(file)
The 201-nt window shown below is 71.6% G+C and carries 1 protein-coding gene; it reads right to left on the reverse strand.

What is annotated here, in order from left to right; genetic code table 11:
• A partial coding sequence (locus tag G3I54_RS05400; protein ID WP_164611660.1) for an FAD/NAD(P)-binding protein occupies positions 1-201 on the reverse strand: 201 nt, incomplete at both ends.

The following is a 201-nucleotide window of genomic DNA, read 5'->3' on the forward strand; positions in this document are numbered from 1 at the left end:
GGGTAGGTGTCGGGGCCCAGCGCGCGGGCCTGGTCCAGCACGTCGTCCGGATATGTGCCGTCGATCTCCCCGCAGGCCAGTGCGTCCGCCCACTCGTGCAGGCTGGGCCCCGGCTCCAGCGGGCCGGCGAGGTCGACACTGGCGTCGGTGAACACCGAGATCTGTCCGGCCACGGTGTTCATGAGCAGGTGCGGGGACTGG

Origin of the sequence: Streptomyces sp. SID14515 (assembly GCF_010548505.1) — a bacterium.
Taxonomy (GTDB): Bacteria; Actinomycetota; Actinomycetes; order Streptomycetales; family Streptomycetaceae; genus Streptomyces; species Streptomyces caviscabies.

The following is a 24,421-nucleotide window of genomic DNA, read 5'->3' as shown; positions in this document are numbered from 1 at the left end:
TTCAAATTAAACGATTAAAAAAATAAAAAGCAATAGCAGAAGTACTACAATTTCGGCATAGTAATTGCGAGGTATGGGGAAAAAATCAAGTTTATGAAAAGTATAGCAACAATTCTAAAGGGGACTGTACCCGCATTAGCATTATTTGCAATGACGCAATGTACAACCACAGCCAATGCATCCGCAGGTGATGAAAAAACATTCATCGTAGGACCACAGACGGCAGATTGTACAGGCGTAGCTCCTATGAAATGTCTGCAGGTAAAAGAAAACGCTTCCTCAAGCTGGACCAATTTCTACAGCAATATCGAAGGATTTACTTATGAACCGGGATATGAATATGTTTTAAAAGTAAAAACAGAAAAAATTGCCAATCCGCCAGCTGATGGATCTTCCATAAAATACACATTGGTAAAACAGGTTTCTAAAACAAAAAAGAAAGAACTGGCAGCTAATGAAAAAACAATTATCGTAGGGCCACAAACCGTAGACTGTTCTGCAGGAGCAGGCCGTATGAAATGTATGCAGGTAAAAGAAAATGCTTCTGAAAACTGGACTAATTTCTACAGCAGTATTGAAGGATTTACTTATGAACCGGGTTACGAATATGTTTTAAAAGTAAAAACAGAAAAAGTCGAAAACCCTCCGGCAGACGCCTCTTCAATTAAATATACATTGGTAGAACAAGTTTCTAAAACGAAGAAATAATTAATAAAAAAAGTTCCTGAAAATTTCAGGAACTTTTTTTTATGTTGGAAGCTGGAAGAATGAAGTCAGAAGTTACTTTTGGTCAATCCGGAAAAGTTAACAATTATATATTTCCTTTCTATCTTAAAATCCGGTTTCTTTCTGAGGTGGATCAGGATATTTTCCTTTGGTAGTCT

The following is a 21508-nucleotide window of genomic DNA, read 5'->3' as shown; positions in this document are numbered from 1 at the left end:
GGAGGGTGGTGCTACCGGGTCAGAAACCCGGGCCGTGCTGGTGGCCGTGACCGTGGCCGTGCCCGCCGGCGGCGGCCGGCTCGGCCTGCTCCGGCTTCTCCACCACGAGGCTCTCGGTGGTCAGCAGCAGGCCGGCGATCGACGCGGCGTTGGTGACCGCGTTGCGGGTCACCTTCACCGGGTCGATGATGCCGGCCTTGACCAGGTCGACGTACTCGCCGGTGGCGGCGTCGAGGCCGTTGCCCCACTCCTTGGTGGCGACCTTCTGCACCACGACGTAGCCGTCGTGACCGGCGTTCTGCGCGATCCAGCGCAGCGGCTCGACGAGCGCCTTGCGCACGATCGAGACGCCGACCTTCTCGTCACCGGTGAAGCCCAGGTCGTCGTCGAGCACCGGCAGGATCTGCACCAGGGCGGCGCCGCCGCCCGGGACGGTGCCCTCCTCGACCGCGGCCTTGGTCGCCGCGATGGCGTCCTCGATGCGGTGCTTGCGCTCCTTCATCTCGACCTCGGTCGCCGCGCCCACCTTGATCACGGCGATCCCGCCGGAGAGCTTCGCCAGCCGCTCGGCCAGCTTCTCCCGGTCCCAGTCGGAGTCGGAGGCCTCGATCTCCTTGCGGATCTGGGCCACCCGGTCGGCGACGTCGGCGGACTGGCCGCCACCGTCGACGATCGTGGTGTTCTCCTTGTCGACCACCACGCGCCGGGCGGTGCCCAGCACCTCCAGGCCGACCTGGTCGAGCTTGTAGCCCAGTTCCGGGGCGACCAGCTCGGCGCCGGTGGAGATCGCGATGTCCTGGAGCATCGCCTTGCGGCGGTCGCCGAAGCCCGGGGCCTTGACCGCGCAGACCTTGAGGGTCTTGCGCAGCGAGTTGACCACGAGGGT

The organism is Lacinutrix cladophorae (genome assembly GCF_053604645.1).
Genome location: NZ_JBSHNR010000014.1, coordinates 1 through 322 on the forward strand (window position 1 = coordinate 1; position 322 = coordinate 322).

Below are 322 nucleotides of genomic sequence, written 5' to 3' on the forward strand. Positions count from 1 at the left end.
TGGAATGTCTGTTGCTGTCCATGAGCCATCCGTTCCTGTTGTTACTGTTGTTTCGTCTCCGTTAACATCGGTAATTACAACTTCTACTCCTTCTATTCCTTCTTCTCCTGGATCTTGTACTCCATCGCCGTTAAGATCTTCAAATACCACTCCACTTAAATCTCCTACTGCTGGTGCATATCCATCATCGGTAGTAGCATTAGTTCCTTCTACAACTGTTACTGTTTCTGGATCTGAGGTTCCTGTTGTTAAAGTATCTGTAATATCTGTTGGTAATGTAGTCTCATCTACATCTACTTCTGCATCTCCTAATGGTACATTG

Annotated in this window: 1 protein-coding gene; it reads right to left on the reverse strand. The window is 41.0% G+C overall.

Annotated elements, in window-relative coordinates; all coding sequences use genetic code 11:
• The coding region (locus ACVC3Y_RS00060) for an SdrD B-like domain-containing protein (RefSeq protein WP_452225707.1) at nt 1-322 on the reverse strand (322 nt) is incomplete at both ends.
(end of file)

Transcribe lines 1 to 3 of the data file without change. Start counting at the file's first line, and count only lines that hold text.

The 201-nt window shown below is 71.6% G+C and carries 1 protein-coding gene; it reads right to left on the reverse strand.

What is annotated here, in order from left to right; genetic code table 11:
• A partial coding sequence (locus tag G3I54_RS05400; protein ID WP_164611660.1) for an FAD/NAD(P)-binding protein occupies positions 1-201 on the reverse strand: 201 nt, incomplete at both ends.